While the entire State is gearing up for Pongal celebrations with the Bhogi on Friday, Singlipatti village in the district on Tiruchengode Road, seven km from the District Collectorate, has not celebrated the festival for more than a century.
A visit to the village with a population of around 1140 people gave a deserted look on Friday with no clue of any festivities even when the nearby villages Puthur, Aniyar and Maaranayakanpatti were filled with the festive spirit. Most of the adults of the village are agricultural coolies while a very small population is involved in cultivating groundnut and corn.
Singlipatti Panchayat president P. Shanmugam (46) claims that he is a fourth generation resident of the village that has not celebrated Pongal.
“The reason for people of this village to boycott the main festival of Tamil Nadu is history,” he says. It is said that till about little more than 100 years ago the villagers celebrated the festival with pomp and joy.
Once when the forefathers of the village made Pongal in a public place near the village temple a dog reportedly ate the specially cooked food that was produced before the idol.
Difference of opinion arose between the people on celebrating the festival as few considered that the dog has spoilt the sanctity of the temple and the festival as well.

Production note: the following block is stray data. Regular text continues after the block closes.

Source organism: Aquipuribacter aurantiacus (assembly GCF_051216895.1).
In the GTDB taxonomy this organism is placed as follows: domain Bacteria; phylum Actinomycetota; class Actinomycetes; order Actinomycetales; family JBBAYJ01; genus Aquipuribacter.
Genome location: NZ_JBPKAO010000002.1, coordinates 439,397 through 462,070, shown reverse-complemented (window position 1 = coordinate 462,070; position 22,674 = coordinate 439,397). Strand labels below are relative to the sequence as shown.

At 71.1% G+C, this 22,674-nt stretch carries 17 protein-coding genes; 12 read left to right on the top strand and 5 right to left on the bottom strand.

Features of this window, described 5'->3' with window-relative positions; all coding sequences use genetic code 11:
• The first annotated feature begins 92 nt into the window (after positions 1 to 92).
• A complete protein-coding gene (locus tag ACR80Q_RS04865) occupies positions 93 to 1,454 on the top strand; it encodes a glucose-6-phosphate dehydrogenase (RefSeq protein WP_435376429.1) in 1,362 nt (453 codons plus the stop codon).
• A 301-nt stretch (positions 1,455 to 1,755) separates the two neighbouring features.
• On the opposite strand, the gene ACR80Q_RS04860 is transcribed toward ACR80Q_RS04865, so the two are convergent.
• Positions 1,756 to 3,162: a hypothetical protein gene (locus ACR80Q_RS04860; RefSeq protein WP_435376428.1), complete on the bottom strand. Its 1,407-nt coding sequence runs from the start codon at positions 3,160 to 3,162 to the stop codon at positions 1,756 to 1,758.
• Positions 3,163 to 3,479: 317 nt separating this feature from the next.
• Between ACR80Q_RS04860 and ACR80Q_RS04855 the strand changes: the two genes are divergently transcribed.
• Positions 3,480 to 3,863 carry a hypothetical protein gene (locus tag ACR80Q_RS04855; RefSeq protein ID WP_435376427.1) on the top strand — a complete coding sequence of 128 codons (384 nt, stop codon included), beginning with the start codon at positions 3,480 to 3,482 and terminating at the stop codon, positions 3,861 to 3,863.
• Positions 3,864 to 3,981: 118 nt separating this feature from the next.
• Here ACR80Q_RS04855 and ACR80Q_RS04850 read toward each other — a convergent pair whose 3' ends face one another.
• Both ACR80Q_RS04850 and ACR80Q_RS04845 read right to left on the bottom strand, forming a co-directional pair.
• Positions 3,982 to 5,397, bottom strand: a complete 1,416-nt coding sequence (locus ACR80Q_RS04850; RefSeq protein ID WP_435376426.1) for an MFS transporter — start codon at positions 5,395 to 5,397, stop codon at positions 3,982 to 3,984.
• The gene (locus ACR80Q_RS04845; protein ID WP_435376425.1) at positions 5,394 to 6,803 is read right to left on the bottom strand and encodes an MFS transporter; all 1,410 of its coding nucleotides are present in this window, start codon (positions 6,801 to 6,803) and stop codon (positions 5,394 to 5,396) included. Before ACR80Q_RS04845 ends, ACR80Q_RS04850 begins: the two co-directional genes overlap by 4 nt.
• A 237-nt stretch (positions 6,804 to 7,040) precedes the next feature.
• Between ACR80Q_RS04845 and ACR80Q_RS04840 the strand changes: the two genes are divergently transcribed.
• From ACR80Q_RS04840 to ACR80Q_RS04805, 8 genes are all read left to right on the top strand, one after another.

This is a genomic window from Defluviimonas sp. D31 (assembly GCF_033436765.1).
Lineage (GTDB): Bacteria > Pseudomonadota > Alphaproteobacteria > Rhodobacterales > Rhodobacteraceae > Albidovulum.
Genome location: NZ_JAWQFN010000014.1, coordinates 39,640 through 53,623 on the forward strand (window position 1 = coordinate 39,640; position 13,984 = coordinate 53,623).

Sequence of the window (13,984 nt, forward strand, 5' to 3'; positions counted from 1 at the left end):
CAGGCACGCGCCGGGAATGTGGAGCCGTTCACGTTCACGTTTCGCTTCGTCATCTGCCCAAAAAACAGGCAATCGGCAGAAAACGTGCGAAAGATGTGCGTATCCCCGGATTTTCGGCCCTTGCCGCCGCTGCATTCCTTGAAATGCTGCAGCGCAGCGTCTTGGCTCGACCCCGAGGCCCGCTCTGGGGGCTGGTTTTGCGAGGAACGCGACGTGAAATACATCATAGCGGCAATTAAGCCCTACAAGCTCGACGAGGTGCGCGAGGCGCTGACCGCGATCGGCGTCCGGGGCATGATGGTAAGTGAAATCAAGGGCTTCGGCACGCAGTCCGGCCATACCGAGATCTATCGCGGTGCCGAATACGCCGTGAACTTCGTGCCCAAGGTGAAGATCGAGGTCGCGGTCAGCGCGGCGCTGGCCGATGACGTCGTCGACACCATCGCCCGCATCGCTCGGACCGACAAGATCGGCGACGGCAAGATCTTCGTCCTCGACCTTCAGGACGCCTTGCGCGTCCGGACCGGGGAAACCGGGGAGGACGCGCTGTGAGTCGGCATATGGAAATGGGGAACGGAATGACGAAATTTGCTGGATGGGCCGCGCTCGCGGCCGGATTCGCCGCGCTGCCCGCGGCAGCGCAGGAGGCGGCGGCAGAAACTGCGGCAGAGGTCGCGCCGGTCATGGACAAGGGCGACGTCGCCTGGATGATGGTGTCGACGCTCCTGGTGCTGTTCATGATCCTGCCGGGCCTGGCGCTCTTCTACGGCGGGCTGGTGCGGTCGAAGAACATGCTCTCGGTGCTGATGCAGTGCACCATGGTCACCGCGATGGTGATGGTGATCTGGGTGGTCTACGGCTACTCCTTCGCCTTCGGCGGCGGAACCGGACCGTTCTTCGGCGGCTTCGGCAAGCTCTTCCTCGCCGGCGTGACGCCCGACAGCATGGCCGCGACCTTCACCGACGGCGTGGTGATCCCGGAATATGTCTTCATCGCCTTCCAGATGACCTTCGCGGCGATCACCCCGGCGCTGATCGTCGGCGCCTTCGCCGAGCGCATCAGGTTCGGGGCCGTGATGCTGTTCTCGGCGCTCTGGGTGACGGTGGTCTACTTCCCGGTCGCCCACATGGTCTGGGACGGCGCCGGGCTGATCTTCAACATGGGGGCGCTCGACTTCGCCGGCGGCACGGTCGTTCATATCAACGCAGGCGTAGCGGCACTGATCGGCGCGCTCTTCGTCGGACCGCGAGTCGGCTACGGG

A section of the villagers did not take part in the festival the following year but few people who did not take the yesteryear's incident seriously made Pongal, but it is believed that it resulted in sudden illness and death of cattle.
While the fate of the dog remains unknown, villagers have, thereafter, refrained from celebrating the festival.
We know that in the 21st century there is no room for such taboos but we still don't want to take a chance or go against the practice of our ancestors, they carefully added.
According to them very few of them cook sweet pongal in their homes and make it a family affair. But nobody dares to make it in public places.
Interestingly, residents of the village who have settled in other towns and villages also don't celebrate the festival.
Paapa (81) from a village near Namakkal who got married to a person of this village about five decades ago noted that she was initially unhappy that the village does not celebrate Pongal but has now got accustomed to the local practice.
Rasugounder (77) said that the village with Hindus sharing a majority of the population however celebrates other festivals such as Deepavali, Maariamaan and Maduraiveeran temple festivals.
It is said that people of Naikadi pudur (a nearby village) also don't celebrate Pongal due to a similar incident.